An agronomy student will be one of three Iowa Staters honored during the Gold Star Hall Ceremony this afternoon in the Memorial Union. Robert Vance Rannells of Dunlap, Iowa, enrolled at Iowa State in 1936, studying agronomy. A month before receiving his degree, he enlisted in the U.S. Air Force Reserve. He died in April 1945 when his B-29 bomber went down in the Pacific Ocean near Japan.
Rannells was born Dec. 9, 1918, to William and Adah Rannells. Growing up in Dunlap, Rannells worked the family farm like so many other Iowa farm boys. They raised cattle and harvested corn, soybeans and alfalfa.
He trained in radio operations in Sioux Falls, South Dakota, and ranked in the top 10 percent of his class. Before leaving for active duty in the Pacific Theater, Rannells married his college sweetheart, Virginia Lynch, in March 1943.
Rannells became a radio operator on a B-29 bomber, called “Joltin’ Josie, The Pacific Pioneer,” of the 498th Bombardment Group, 73rd Bombardment Wing, 21st Bomber Command. A radio operator was essential to a B-29’s mission, as they were intended to disrupt the enemy’s war economy. According to the training manual, “In the event of an emergency, the lives of all fellow crew members may depend on” the radio operator’s abilities.
Rannells’ skills helped guide his crew through many successful bombings, including strategic routes that liberated the Philippines from Japanese forces in December 1944.
He completed 20 successful missions in the Pacific, but tragedy befell his bomber command on their 21st mission. On a mission to bomb Tokyo on Easter Sunday, April 1, 1945, Rannells’ B-29 took off from the U.S. Air Force Base at Saipan, but came under distress and crashed in the Pacific Ocean, exploding upon impact.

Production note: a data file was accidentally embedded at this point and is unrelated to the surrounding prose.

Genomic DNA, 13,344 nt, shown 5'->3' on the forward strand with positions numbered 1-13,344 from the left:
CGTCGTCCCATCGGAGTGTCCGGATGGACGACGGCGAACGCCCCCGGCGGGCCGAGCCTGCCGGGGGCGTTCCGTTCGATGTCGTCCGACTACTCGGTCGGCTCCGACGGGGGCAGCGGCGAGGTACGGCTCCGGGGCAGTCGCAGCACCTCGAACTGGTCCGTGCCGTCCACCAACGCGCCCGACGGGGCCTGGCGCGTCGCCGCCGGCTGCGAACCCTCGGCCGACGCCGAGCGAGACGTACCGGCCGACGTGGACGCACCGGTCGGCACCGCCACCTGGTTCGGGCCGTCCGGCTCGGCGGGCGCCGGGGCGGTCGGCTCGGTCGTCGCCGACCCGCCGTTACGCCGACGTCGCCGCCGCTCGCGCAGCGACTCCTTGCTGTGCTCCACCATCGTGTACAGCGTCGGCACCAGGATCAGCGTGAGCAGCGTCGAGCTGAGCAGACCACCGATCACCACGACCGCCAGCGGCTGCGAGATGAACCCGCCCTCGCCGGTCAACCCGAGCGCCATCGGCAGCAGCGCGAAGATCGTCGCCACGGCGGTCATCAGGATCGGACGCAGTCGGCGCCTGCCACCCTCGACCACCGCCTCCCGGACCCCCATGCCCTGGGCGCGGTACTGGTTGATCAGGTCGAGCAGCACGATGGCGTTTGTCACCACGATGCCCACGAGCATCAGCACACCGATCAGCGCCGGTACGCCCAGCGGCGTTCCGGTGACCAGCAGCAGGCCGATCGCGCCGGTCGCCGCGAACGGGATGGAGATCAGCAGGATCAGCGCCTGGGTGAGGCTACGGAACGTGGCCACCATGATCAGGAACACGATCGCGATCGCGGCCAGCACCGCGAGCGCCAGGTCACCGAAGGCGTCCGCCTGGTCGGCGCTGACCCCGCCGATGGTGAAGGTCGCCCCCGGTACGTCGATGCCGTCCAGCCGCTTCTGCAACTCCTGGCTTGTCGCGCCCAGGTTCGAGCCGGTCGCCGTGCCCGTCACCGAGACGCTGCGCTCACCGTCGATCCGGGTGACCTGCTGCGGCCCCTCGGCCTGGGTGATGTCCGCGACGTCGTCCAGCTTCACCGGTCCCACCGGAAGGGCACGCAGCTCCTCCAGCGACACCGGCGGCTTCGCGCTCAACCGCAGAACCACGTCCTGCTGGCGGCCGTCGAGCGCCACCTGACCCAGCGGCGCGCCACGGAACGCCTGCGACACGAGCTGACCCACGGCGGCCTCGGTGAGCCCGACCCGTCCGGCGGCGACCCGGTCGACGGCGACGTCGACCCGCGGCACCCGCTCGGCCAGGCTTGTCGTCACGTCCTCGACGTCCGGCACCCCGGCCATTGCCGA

Rannells is one of three students honored in today's ceremony. Also remembered will be:
- William Howard Butler, Indianola, studied agricultural engineering at Iowa State in the 1940s. He enlisted in the U.S. Army Air Force three months after the attack on Pearl Harbor, in 1942. He was killed when his plane crashed shortly after takeoff in China in July 1945.
- Richard Wayne Suesens, Burlington, came to Iowa State in 1937 to study mechanical engineering. He enlisted in the U.S. Navy Reserve in 1938. He was announced missing in action during the Battle of Midway in June 1942, and a year later was declared killed in action.
Iowa State’s annual Gold Star Hall ceremony honors Iowa Staters who lost their lives in war. Former students’ names are engraved on the Gold Star Hall walls if they attended Iowa State full-time for one or more semesters and died while in military service in a war zone. As names become known, they are added to the wall and the service members are honored in the university’s Veterans Day observance.
This year’s Gold Star Hall ceremony will begin at 3:15 p.m. Monday, Nov. 12, in the Memorial Union Great Hall. Today, Gold Star Hall includes the names of the nearly 600 Iowa Staters who have died in war: in World War I, World War II, Korea, Vietnam, Somalia and in the Global War on Terrorism.
This ceremony begins a week of events on campus dedicated to honoring veterans.